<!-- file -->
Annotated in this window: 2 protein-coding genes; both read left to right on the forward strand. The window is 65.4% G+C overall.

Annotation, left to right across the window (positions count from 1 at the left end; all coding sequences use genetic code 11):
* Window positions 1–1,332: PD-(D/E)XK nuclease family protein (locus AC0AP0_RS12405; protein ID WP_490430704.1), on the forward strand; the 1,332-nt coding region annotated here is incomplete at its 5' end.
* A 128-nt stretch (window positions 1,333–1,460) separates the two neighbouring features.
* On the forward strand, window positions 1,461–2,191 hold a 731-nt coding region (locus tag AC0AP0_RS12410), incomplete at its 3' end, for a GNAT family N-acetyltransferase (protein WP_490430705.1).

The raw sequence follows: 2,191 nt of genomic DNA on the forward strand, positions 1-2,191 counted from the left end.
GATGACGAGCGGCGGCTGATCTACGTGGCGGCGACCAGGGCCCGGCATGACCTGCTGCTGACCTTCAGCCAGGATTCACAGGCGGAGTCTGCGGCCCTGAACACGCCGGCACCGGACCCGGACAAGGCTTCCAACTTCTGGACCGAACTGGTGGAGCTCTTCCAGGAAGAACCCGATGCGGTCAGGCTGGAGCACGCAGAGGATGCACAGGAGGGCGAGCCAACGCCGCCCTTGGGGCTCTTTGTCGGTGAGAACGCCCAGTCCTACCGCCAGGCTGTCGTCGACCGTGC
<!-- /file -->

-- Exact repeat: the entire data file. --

Annotated in this window: 2 protein-coding genes; both read left to right on the forward strand. The window is 65.4% G+C overall.

Annotation, left to right across the window (positions count from 1 at the left end; all coding sequences use genetic code 11):
* Window positions 1–1,332: PD-(D/E)XK nuclease family protein (locus AC0AP0_RS12405; protein ID WP_490430704.1), on the forward strand; the 1,332-nt coding region annotated here is incomplete at its 5' end.
* A 128-nt stretch (window positions 1,333–1,460) separates the two neighbouring features.
* On the forward strand, window positions 1,461–2,191 hold a 731-nt coding region (locus tag AC0AP0_RS12410), incomplete at its 3' end, for a GNAT family N-acetyltransferase (protein WP_490430705.1).

The raw sequence follows: 2,191 nt of genomic DNA on the forward strand, positions 1-2,191 counted from the left end.
GATGACGAGCGGCGGCTGATCTACGTGGCGGCGACCAGGGCCCGGCATGACCTGCTGCTGACCTTCAGCCAGGATTCACAGGCGGAGTCTGCGGCCCTGAACACGCCGGCACCGGACCCGGACAAGGCTTCCAACTTCTGGACCGAACTGGTGGAGCTCTTCCAGGAAGAACCCGATGCGGTCAGGCTGGAGCACGCAGAGGATGCACAGGAGGGCGAGCCAACGCCGCCCTTGGGGCTCTTTGTCGGTGAGAACGCCCAGTCCTACCGCCAGGCTGTCGTCGACCGTGC